TOKYO -- As the proliferation of ocean plastic has become a global concern, nets and other fishing equipment are increasingly seen as a major culprit.
In Japan, fishing gear made up about 40% of marine waste that washed ashore in 10 coastal areas in fiscal 2017, according to an Environment Ministry survey. The figure far exceeds that for plastic bottles, which represented just 8%.
Kuraray and other Japanese companies are focused on developing environmentally friendly materials for fishing tools and implements, such as nets and buoys, and promoting their recycling.
Tokyo-based Kuraray is working with fisheries trader Nichimo to develop equipment made of biodegradable plastic in a corner of an oyster farm at Jigozen port in Hiroshima Prefecture.
Since October 2018, the two companies have been testing the use of biodegradable plastic in pipes that hold clusters of oysters in the water. Biodegradable pipes, when chipped or broken, do not litter the ocean floor as they eventually break down into water and carbon dioxide.
The problem is that such pipes are less durable than plastic ones. The companies plan to continue experimenting with different materials and processing methods until the end of March next year. They aim to sell the product both in Japan as well as the U.S. and Europe.
By 2026, Kuraray plans to boost sales in its bioplastic business fivefold to $1 billion from the level in 2019. The company this year started to sell biodegradable food containers in the U.S.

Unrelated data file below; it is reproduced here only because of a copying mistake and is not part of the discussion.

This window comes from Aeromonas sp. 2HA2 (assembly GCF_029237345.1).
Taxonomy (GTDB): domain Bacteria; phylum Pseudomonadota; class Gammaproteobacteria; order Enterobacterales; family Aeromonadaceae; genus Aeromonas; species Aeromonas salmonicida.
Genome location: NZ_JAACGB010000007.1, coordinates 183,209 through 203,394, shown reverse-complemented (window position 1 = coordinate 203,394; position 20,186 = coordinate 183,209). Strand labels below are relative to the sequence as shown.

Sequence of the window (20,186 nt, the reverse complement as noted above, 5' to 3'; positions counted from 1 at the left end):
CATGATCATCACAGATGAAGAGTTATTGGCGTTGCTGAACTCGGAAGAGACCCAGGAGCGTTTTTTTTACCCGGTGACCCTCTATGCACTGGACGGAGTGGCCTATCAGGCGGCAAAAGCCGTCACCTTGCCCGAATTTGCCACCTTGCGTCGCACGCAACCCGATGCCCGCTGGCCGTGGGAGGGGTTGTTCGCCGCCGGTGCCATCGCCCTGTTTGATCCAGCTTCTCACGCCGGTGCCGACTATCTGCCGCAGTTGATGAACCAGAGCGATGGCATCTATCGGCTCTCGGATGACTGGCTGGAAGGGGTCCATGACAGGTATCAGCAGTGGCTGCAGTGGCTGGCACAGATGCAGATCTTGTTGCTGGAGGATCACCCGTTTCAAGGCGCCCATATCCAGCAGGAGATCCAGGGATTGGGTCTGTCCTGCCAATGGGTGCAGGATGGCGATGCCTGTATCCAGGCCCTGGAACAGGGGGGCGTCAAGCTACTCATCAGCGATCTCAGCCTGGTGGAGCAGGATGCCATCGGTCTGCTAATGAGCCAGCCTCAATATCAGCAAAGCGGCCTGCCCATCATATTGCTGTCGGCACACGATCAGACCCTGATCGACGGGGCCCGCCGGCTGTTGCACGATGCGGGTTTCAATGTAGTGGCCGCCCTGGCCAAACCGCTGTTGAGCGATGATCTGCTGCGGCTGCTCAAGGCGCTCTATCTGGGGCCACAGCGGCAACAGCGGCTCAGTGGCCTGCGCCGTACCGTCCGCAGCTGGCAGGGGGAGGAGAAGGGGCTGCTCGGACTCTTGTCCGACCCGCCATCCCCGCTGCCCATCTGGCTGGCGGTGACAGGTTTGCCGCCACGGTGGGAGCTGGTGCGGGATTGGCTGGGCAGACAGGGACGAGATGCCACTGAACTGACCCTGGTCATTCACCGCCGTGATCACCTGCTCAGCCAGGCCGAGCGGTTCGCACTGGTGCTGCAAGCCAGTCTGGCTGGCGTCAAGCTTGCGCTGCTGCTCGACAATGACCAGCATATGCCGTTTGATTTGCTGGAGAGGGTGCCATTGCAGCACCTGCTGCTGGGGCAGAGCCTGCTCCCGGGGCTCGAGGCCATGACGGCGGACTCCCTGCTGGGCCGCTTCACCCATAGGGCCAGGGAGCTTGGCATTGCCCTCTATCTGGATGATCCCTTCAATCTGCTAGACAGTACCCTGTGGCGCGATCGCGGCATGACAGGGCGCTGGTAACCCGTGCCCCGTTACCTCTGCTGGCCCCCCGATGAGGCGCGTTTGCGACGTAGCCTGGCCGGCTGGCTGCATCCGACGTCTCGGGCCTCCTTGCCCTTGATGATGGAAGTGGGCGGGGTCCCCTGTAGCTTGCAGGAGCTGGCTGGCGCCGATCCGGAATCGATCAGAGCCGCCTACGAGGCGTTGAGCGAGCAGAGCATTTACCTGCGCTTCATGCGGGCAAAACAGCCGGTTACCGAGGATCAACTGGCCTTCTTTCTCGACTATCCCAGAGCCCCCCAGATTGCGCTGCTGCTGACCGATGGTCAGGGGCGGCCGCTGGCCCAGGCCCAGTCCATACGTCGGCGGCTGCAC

Kuraray is not alone. Other Japanese companies are pursuing similar opportunities.
Refinverse, a Tokyo-based plastics recycler, has developed a technology to turn used fishing nets into nylon fibers for clothing and other items. The company plans to start mass-producing the fibers by the end of the year, aiming for sales to apparel makers.
The company also processes fishing nets into plastic resins. This past March, it teamed up with Morito Japan, a trader in apparel materials, to start selling garment accessories, including buttons, that use recycled materials.
Elcom, an environmental equipment maker in Sapporo, on the northern island of Hokkaido, converts buoys made of plastic foam into generator fuel by shredding and compressing them into pellets.
One of the key reasons why discarded fishing tools represent so much of marine plastic waste in Japan is believed to be their high disposal cost. Many in the industry seem to opt for illegal dumping rather than hiring waste processing contractors as required by law. And while they can sell used gear to recycling companies, few actually do so.
Meanwhile, progress has been made in recycling plastic containers for food and daily products. Such items are more visible to consumers and investors, who have become increasingly conscious of environmental issues.
Some consumer product makers have started taking action to meet U.N. Sustainable Development Goals. Procter & Gamble, for example, has introduced containers partially made from marine plastic waste for its dishwashing detergent.
The U.S. company has tied up with American company TerraCycle, a startup that recycles plastics, and has sold 550,000 bottles of the liquid, with 25% of each bottle consisting of materials recycled from ocean plastics.
Japan's Itochu, meanwhile, has started test recycling of plastic waste into containers for home products. Under the project, ocean trash collected by the municipal government of the island city of Tsushima in Nagasaki Prefecture is used in containers and daily goods.
The company aims to launch the products this year. It is targeting sales of 4,000 tons, an amount equivalent to 8 million shampoo bottles, for revenue of 8 billion yen ($76 million).